When I first interviewed Edward Baquero, President of Corigin Real Estate Group, his art curator, Elizabeth Fiore, was furiously texting him images from the Armory Show with potential art for two remaining walls in the stately 20 East End’s octagonal lobby. Baquero is a perfectionist to the nth degree with an obsessive eye for detail, highly skilled research capabilities, a luxurious aesthetic sensibility and a ridiculously funny sense of humor. These two alcove walls were just as important to Baquero as every other detail in his building, no matter how big or small. Nothing in 20 East End was chosen without thorough research and reason followed by multiple iterations of tests and retests.
What Baquero created in 20 East End evokes a time when the Astors, Vanderbilts, and Rockefellers dominated Manhattan and defined luxury. Baquero is bringing back the best of the past and melding it with the present to create a model many will replicate in the future. Ahead, 6sqft talks with him about how he achieved this, his inspirations, and what it was like working with Robert A.M. Stern.
Hear what Edward has to say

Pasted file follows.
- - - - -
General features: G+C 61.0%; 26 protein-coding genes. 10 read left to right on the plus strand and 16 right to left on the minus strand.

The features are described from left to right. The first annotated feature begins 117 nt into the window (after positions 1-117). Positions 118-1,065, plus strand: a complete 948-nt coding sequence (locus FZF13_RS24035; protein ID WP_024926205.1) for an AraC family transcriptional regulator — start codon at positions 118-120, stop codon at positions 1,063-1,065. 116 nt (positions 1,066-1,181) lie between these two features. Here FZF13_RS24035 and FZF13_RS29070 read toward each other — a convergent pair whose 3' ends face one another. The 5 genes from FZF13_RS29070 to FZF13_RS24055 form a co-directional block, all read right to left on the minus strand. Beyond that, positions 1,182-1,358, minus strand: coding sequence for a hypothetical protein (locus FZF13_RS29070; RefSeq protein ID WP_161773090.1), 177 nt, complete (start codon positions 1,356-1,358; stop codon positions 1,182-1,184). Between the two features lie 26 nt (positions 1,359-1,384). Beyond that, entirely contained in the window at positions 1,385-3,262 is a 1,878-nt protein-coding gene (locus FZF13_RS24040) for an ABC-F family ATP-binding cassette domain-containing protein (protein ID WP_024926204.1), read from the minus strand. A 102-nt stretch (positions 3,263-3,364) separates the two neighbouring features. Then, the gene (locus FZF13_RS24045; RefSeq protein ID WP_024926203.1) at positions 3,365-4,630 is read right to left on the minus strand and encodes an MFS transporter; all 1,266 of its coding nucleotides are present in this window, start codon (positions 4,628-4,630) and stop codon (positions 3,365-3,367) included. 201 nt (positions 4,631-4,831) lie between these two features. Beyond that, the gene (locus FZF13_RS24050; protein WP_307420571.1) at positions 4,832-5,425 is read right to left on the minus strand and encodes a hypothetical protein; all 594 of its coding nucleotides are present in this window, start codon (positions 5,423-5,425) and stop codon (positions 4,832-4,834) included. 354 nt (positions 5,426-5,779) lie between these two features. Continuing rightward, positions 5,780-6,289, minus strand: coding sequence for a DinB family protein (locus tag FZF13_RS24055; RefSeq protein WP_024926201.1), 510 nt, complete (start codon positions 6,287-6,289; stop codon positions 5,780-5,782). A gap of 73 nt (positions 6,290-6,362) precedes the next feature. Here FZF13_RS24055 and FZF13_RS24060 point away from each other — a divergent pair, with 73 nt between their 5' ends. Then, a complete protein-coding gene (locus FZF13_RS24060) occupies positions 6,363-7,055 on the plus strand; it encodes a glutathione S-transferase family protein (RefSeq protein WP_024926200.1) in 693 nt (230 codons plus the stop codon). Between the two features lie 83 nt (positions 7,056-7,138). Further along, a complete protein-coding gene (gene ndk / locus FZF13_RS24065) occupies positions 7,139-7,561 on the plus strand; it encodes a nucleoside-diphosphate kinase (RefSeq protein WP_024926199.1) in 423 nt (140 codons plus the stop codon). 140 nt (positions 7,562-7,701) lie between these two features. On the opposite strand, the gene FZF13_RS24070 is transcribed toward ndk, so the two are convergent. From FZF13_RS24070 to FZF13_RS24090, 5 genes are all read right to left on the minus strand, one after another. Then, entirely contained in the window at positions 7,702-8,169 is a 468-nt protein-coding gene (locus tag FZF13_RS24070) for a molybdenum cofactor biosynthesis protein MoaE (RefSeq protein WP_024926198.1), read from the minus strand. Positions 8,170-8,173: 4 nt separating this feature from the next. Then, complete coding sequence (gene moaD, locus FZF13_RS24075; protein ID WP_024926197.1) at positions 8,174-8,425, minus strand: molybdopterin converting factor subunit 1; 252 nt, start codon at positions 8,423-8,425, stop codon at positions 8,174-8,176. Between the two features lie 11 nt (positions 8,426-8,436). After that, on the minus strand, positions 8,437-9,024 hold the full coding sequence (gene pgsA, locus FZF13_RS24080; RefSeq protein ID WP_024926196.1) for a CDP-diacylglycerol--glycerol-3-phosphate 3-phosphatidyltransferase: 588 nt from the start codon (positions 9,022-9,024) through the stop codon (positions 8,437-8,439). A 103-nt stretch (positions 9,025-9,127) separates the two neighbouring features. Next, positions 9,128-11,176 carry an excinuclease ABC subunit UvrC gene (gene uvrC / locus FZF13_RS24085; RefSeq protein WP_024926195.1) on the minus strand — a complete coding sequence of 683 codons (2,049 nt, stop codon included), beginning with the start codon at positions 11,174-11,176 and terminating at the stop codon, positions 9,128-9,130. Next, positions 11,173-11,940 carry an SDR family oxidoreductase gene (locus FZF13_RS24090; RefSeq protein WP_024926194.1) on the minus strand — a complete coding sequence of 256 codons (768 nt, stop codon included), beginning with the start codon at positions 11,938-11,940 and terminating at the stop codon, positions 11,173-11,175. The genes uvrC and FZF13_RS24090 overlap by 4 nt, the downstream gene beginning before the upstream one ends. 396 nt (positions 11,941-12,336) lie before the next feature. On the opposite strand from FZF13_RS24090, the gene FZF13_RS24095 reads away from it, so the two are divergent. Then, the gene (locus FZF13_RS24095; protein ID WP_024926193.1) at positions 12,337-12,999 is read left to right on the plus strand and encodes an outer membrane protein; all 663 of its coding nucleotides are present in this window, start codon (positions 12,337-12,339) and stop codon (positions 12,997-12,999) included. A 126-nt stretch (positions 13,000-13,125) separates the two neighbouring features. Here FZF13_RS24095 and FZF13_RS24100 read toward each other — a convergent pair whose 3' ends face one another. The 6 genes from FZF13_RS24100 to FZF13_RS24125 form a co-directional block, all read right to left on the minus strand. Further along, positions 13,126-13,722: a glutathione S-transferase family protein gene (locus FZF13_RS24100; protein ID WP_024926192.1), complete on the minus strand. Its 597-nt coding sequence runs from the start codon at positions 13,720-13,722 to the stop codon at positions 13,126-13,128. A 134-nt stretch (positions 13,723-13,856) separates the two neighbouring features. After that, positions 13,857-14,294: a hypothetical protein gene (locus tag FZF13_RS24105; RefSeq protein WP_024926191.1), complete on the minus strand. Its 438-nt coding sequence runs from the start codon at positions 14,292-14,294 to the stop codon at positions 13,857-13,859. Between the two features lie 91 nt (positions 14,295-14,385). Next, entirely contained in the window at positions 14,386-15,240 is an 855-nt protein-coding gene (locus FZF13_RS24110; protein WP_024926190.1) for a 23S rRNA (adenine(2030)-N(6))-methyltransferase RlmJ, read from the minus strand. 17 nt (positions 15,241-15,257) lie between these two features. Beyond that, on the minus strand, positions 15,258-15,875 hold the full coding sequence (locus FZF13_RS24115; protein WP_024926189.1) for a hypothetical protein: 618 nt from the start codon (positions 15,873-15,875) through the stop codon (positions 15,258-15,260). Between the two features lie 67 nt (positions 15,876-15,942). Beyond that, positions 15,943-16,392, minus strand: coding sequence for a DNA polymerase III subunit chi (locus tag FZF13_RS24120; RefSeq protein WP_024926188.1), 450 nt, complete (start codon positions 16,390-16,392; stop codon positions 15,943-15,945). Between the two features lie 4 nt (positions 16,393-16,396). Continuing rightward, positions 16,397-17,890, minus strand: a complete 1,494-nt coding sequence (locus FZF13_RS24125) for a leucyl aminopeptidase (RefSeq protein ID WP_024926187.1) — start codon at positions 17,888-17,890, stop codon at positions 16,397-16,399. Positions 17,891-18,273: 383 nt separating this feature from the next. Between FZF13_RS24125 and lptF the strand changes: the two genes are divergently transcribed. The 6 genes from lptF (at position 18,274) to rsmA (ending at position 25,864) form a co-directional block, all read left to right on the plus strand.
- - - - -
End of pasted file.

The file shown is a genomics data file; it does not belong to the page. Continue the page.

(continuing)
27 East 79th Street townhouse, courtesy of Adellco
Space in New York City always comes at a premium–even Manhattan air rights cost more per square foot than the nation’s average home prices. Townhomes have long been seen as status symbols in NYC real estate. But despite being coveted properties, traditional townhomes require upkeep and maintenance that condominium owners do not have to deal with. In an effort to attract buyers and eliminate the hassles associated with traditional townhouse living, many NYC developers are building the “townhouse 2.0,” fully modernized new construction townhomes with access to all the services and amenities of a condominium building–the best of both worlds. Ahead, 6sqft has rounded up some of the best examples of townhomes 2.0 in New York City.
See them all here
, Mon, September 29, 2014
- Robert A.M. Stern, the architect behind 15 Central Park West, is bringing a new 17-story tower to 20 East End Avenue. The building—said to be less pricey than Stern’s others—will have 43 units starting at $4.5M. Penthouses will go for $20M. [NYT]
- New renderings and listings appear for One John Street. [Brownstoner]
- East New York’s rapidly rising land prices are throwing a wrench in the mayor’s affordable housing plan. [WSJ]
- The controversial Astoria Cove project has been approved. [Crain’s]
- SHoP will design a new 733,000-square foot mixed-use project at 360 Tenth Avenue, across from Related’s Hudson Yards. [TRD]
- The condos at 443 Greenwich Street have finally hit the market. [Curbed]
20 East End Avenue, courtesy of 20EastEnd.com (left); Astoria Cove(right)